The substitutions nearly led to the opener with Zizo delivering a delightful cross from the left from a free-kick and found Abdelmonem free towards the near post but the defender was unable to keep his header down.



Egypt began to grow into the game and carved another golden opportunity with just over quarter of an hour left to play. Left-back Ahmed Fotouh got forward well and put in a delightful cross for Marwan Handy who did his best but could not get a strong enough contact with the ball and headed it wide.

They were lucky to keep 11 men on the field when Hamdi Fathi brought down Mane on the edge of the box. The midfielder was already on a yellow and the referee would have bene well within his rights to brandish another one for this foul.

Nerves started to become visible as the clock ticked on. Ciss emerged as Senegal’s most productive outlet as Salah did not track back the full-back. He put in a good cross for Dieng who blazed his ambitious volley over.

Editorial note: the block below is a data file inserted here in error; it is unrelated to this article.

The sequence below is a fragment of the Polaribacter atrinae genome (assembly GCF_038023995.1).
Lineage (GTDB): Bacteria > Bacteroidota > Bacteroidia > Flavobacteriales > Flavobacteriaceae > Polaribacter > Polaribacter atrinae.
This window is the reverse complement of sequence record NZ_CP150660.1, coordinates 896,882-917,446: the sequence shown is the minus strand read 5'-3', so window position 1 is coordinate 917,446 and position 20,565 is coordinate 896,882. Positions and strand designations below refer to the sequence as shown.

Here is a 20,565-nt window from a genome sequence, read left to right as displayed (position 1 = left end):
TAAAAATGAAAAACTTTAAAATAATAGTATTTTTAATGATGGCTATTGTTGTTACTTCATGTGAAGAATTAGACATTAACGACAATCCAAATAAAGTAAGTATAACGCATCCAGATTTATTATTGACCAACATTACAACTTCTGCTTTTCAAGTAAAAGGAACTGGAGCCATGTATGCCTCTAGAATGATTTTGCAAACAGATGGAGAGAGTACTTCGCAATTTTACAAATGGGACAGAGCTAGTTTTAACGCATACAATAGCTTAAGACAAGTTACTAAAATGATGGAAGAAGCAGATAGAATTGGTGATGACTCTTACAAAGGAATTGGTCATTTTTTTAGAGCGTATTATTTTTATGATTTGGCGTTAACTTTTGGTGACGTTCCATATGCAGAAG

Neither side was able to get the breakthrough in the ninety minutes and the game progressed to extra time – Egypt’s fourth consecutive match that had no result in normal time.

The extra time started with excitement, Senegal nearly getting the goal they craved in the first minute. Dieng broke away down the left channel and fired a shot away but Gabal’s positioning and footwork was exceptional, allowing him to make a great save.

Gabaski was in action once more with an outstanding save from Dieng’s header after another Ciss cross. The Egypt goalkeeper was definitely man of the match on the night, irrespective of the outcome, and may well be a good shout for player of the tournament.

Egypt looked dangerous from set-pieces with Zizo’s deliveries testing Mendy and the Senegal defence every time. But it was Gabaski who remained the busier goalkeeper, this time keeping out Dieng’s swerving shot from distance with just over five minutes left to play.



The next minute it was Mendy who made the crucial interception. Egypt were patient in buildup and the move culminated in a shot from the edge of the box from Marwan Hamdy. The attempt was well struck but was straight at Mendy who palmed it over.